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From: Pranam Lashkari (plashkari628_at_[hidden])
Date: 2020-06-07 05:54:32

On Fri, Jun 5, 2020 at 12:52 PM Debabrata Mandal <
mandaldebabrata123_at_[hidden]> wrote:

> *Answer to the post above* : I had mentioned unordered_map due to the
> reason it employs hashing which is similar to the way Boost.Histogram maps
> keys to unique bins in a storage class. This will become particularly
> useful for signed images of any channel type. At the same time an
> unordered_map does not guarantee key value mapping to be present for every
> pixel value in a given range. So a sequence container like array or vector
> would be better in this case.
> The histogram class has a clear distinction from the kernel class, in the
> sense that the kernel needs a contiguous storage while the histogram does
> not.
Yes, in this case, it makes sense to use the unordered map and the problem
of not having all the key map value mapping can be solved with inheriting
and creating a new class from unordered_map and then overriding
`operator[]` and `at()` because all the non-existing keys would have
value zero and this may make things simpler. Correct me if I am missing
anything here.

Further external classes like Boost.Histogram might still need template
> specialisation to distinguish between the implementations.
> FYI, Boost.Histogram solves a similar problem by letting the user provide a
> custom storage class that models the histogram concept that it follows.

> Further, I believe it is not practical to provide the entire interface
> shipped by an already sophisticated histogram class like Boost.Histogram.
> The reason I mention this is because while Boost.Histogram might provide a
> special function which is available only if we use Boost.Histogram as our
> background storage, providing a similar function for std container like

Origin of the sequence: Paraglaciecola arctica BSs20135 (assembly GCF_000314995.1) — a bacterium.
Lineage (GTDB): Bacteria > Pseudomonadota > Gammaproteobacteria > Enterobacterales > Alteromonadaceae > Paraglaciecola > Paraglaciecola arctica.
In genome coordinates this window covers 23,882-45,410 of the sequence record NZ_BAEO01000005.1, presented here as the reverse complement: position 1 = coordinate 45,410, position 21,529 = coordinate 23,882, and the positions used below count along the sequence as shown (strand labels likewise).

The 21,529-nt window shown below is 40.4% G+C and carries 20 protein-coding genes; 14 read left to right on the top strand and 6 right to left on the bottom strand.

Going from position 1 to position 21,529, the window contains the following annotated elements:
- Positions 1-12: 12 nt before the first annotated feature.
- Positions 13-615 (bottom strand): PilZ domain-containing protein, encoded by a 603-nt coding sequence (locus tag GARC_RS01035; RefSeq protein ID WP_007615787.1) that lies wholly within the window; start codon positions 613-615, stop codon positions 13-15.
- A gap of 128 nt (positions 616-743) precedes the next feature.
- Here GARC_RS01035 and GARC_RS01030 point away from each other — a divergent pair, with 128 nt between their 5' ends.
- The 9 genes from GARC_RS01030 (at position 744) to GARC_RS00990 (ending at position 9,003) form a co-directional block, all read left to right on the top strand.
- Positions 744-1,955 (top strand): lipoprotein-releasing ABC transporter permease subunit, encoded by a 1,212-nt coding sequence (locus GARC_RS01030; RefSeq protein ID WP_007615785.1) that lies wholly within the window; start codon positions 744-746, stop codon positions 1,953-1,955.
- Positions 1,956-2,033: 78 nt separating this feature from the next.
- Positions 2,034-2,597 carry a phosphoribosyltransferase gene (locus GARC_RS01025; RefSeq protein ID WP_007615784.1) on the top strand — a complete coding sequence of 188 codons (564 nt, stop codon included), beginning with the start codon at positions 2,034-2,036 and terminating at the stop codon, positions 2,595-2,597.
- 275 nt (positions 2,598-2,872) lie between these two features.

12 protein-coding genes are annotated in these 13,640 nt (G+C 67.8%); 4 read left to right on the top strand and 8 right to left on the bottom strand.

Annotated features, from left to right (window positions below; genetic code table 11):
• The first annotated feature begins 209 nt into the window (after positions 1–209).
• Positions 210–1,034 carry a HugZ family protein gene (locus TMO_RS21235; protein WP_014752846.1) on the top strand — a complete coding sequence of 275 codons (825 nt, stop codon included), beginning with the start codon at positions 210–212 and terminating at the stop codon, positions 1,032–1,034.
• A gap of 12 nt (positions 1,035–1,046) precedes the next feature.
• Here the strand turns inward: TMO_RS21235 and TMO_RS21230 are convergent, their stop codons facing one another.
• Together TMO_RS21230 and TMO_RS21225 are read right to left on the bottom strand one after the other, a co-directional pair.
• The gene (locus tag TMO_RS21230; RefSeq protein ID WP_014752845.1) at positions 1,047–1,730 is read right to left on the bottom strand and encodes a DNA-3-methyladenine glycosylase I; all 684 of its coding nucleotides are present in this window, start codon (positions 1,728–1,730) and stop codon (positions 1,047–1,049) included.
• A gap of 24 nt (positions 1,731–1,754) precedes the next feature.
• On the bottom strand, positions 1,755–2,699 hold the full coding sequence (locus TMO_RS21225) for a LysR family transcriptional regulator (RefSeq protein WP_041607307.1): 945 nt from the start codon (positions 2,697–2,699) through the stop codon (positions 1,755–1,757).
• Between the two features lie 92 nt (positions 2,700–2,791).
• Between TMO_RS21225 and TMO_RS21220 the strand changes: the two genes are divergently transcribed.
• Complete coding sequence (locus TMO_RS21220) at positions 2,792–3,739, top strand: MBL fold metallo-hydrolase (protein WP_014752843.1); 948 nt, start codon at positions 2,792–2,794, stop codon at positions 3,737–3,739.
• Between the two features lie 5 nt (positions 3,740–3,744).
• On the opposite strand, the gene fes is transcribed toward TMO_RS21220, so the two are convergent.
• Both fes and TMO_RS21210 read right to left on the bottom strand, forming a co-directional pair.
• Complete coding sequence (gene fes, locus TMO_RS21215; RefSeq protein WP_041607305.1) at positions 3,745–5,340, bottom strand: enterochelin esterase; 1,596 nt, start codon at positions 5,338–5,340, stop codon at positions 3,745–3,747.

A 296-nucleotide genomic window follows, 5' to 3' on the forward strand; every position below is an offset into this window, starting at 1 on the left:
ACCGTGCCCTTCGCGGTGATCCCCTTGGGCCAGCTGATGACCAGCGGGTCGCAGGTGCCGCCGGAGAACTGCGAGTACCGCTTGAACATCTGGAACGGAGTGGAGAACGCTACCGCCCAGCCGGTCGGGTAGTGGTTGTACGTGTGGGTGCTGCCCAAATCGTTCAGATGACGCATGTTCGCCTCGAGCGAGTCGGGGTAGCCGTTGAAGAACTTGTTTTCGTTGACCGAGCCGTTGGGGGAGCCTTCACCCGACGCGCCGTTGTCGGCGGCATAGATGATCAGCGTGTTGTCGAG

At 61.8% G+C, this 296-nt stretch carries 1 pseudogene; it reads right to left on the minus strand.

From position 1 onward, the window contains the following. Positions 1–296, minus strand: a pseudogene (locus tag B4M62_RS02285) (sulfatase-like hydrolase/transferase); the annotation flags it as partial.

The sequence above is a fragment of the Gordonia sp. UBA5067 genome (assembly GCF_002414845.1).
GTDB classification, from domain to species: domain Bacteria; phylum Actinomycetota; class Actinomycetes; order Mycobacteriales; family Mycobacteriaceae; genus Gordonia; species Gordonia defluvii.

> vector may prove inefficient which then leads to the problem of
> inconsistency. We need to make the end user accountable for the interface
> they desire which can be done only if we give control over the container.
For now let's not talk about what boost histogram does because, in my
opinion, we are an image processing library and not histogram so we are
good with having basic functionality.

What's left is what can be done for the std containers. We have *two*
> approaches in hand :-
> 1. Overload design - One of the drawbacks in picture is the usage syntax
> which might be difficult to use, but we cannot avoid that in the case of
> class approach either if we want future integration with external classes.
> Another drawback would be the difficulty in tracking which functions get
> called for a particular container type. This is a problem because when we
> add histogram utilities like mean, normalization etc. , they might need
> different implementations for different classes which is why it would be
> difficult to identify the right function unless they are properly commented
> and documented.
This is the approach you have used in the PR which I reviewed and after
looking at the prototype/early code I think this is not the way we should
ever choose it is less flexible and introducing even a small change in the
future would lease to changing many things and it will have high
maintenance cost in terms of time and code.

2. Class approach - To decide on a particular class type, means deciding
> against future extensions to the container type, which is not a plus point
> if someone comes up with an implementation of efficient Histogram class for
> Boost.GIL. To further support this argument I can provide the
> implementation design of OpenCV which separates the *conversion routine* of
> image to histogram from the *implementation *of the actual histogram class.
> Although they do not provide overloads for their container type, they have
> their own histogram class to rely on. Since GIL lacks this feature,
> wouldn't it be better to allow work on this in the future?
I am in favour of this as I have mentioned earlier. We always have to
compromise something there can not be a perfect design always

A third approach would be to provide a mix of classes for std containers
> and overload for external classes which will deal with the problems of both
> the above two points.
Can you show us a prototype to get a clearer idea?

So a clear way to me (which I had mentioned in the proposal as well) is to
> provide the conversion routine for now, independent of the container class
> type, but ofc this is my solo opinion and might not be the best. I wish to
> know what the opinions of the community are?
> Further details on the overload design are provided in the github comment
> <> .
> I hope I could clearly express my views on the topic.

Thank you,
Pranam Lashkari

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